R. Kelly joins list of celebs asking to get out of jail as coronavirus spreads
R. Kelly has joined the growing crowd of celebrity defendants asking to get out of jail to dodge the spread of coronavirus.
The “I Believe I Can Fly” crooner’s attorney filed papers with federal judges in Chicago and Brooklyn asking if he can be sprung from the Windy City’s Metropolitan Correctional Center while awaiting trial on charges that include sexual exploitation of a minor and child pornography.
Steve Greenberg, Kelly’s Chicago-based attorney, argues that the 53-year-old R&B icon is vulnerable to catching COVID-19 because of his age and the fact that he recently underwent surgery for a hernia.
The US Bureau of Prisons reported on Thursday that nationwide 10 inmates have tested positive for coronavirus, though none housed in its Chicago lockup.
But Greenberg says there are inmates at the facility with flu-like symptoms who have been quarantined.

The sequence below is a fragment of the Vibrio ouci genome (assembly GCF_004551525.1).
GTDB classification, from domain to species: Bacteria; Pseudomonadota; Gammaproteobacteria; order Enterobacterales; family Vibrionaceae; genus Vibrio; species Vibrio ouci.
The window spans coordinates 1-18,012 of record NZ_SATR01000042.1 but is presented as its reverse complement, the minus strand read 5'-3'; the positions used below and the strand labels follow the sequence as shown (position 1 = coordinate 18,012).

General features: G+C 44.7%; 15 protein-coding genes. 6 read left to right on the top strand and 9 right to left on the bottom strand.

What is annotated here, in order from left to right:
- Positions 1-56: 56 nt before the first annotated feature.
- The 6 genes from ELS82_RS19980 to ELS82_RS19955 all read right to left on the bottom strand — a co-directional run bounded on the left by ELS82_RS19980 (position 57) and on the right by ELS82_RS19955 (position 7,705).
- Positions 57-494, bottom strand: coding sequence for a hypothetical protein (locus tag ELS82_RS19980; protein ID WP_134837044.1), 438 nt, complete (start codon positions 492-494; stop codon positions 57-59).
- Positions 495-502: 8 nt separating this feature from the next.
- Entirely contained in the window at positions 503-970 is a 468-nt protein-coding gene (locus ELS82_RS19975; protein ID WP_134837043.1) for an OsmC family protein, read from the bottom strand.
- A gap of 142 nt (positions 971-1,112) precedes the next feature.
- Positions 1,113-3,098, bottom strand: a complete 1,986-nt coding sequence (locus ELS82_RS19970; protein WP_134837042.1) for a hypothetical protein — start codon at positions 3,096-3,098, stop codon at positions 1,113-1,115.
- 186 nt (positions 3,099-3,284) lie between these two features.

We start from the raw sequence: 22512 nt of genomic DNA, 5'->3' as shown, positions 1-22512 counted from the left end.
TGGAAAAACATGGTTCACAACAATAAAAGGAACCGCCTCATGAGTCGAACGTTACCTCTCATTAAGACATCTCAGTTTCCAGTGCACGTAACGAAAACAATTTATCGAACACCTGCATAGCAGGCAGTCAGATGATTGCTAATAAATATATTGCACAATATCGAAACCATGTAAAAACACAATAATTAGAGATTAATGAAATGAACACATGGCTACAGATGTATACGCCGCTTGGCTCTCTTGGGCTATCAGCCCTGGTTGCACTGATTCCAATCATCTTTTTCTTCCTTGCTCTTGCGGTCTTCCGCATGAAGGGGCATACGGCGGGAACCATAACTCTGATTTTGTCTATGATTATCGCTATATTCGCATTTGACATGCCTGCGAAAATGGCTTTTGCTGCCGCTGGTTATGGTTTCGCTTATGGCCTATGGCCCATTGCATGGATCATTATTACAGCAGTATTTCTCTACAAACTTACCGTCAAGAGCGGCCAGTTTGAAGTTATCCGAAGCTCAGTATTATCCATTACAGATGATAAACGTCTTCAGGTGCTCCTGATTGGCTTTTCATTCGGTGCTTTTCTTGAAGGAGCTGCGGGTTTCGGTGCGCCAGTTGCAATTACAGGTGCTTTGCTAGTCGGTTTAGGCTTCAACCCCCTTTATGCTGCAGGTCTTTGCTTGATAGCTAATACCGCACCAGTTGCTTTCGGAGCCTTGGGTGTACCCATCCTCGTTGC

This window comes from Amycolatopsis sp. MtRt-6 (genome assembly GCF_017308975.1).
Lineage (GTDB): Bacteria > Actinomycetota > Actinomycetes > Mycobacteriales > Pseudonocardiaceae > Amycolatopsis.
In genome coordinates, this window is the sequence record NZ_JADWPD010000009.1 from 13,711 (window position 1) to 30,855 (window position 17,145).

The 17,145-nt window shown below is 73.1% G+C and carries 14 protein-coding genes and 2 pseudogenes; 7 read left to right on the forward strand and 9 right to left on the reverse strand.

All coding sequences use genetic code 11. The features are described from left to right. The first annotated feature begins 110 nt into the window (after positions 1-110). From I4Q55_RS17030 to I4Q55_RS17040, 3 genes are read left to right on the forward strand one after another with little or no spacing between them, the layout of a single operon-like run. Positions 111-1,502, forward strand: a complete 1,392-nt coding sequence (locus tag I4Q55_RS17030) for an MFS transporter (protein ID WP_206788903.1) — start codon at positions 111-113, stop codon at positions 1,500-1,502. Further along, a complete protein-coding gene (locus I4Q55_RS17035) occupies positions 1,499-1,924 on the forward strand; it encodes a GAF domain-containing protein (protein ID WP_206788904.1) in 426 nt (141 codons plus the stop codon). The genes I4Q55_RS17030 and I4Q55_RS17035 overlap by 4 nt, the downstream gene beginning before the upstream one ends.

“Requiring people to reside in a custodial jail setting is tantamount to making them drink poison,” Greenberg wrote.
Kelly requested to shack up with his girlfriend Joycelyn Savage at the Roosevelt Collection Lofts in Chicago’s South Loop.
Kelly faces charges in Brooklyn that include racketeering and bribery — but the “Pied Piper of R&B” has a fear of flying and has appeared for his New York hearings via video. He was recently hit with fresh charges in Brooklyn that he allegedly gave genital herpes to a minor victim.
Kelly, whose real name is Robert Sylvester Kelly, needs approval from both Brooklyn federal Judge Ann Donnelly and Chicago federal Judge Harry Leinenweber to win his freedom.
Other celebs who have recently asked to fly the coop as COVID-19 cases increase are disgraced comic Bill Cosby and rainbow-haired Brooklyn rapper Tekashi 6ix9ine, who both asked for house arrest.
Leinenweber recently moved Kelly’s Windy City trial date from April to October after prosecutors signaled that they may bring additional charges against him there.
The US Attorney’s Office in Brooklyn declined to comment. The US Attorney’s Office in Chicago did not immediately respond to a request for comment.
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